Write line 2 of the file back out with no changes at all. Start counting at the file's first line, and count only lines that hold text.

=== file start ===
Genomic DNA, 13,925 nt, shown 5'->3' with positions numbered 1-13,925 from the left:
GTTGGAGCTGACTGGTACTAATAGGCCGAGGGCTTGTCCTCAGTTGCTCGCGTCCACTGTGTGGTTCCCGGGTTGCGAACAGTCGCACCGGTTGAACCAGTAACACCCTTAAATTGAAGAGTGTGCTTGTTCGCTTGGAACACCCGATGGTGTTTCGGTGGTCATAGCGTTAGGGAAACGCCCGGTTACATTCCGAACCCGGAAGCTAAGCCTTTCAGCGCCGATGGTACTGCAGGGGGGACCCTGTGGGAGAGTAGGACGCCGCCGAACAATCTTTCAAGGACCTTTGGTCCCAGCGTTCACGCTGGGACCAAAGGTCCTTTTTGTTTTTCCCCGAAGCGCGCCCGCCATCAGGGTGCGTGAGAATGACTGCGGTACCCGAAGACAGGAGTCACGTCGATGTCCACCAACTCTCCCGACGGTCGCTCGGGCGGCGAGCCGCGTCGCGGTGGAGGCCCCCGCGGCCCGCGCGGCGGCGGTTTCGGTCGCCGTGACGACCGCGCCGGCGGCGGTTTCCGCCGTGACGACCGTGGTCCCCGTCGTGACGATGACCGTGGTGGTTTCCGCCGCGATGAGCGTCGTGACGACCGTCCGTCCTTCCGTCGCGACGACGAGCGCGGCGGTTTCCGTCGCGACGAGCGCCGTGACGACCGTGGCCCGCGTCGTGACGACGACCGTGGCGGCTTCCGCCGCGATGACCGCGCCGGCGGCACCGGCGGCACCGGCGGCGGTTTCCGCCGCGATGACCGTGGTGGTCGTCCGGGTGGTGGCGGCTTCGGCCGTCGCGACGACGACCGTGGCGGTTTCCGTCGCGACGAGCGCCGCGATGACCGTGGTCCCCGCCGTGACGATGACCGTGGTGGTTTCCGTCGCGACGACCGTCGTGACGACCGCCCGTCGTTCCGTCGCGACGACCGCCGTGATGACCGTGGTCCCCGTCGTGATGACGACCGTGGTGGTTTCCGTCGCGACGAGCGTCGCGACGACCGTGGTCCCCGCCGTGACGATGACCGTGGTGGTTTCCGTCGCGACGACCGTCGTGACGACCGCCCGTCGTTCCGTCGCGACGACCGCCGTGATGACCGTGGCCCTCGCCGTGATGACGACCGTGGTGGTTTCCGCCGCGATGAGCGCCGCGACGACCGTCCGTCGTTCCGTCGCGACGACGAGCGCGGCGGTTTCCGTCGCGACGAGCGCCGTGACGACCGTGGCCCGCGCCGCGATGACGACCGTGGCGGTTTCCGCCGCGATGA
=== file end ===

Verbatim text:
GTTGGAGCTGACTGGTACTAATAGGCCGAGGGCTTGTCCTCAGTTGCTCGCGTCCACTGTGTGGTTCCCGGGTTGCGAACAGTCGCACCGGTTGAACCAGTAACACCCTTAAATTGAAGAGTGTGCTTGTTCGCTTGGAACACCCGATGGTGTTTCGGTGGTCATAGCGTTAGGGAAACGCCCGGTTACATTCCGAACCCGGAAGCTAAGCCTTTCAGCGCCGATGGTACTGCAGGGGGGACCCTGTGGGAGAGTAGGACGCCGCCGAACAATCTTTCAAGGACCTTTGGTCCCAGCGTTCACGCTGGGACCAAAGGTCCTTTTTGTTTTTCCCCGAAGCGCGCCCGCCATCAGGGTGCGTGAGAATGACTGCGGTACCCGAAGACAGGAGTCACGTCGATGTCCACCAACTCTCCCGACGGTCGCTCGGGCGGCGAGCCGCGTCGCGGTGGAGGCCCCCGCGGCCCGCGCGGCGGCGGTTTCGGTCGCCGTGACGACCGCGCCGGCGGCGGTTTCCGCCGTGACGACCGTGGTCCCCGTCGTGACGATGACCGTGGTGGTTTCCGCCGCGATGAGCGTCGTGACGACCGTCCGTCCTTCCGTCGCGACGACGAGCGCGGCGGTTTCCGTCGCGACGAGCGCCGTGACGACCGTGGCCCGCGTCGTGACGACGACCGTGGCGGCTTCCGCCGCGATGACCGCGCCGGCGGCACCGGCGGCACCGGCGGCGGTTTCCGCCGCGATGACCGTGGTGGTCGTCCGGGTGGTGGCGGCTTCGGCCGTCGCGACGACGACCGTGGCGGTTTCCGTCGCGACGAGCGCCGCGATGACCGTGGTCCCCGCCGTGACGATGACCGTGGTGGTTTCCGTCGCGACGACCGTCGTGACGACCGCCCGTCGTTCCGTCGCGACGACCGCCGTGATGACCGTGGTCCCCGTCGTGATGACGACCGTGGTGGTTTCCGTCGCGACGAGCGTCGCGACGACCGTGGTCCCCGCCGTGACGATGACCGTGGTGGTTTCCGTCGCGACGACCGTCGTGACGACCGCCCGTCGTTCCGTCGCGACGACCGCCGTGATGACCGTGGCCCTCGCCGTGATGACGACCGTGGTGGTTTCCGCCGCGATGAGCGCCGCGACGACCGTCCGTCGTTCCGTCGCGACGACGAGCGCGGCGGTTTCCGTCGCGACGAGCGCCGTGACGACCGTGGCCCGCGCCGCGATGACGACCGTGGCGGTTTCCGCCGCGATGA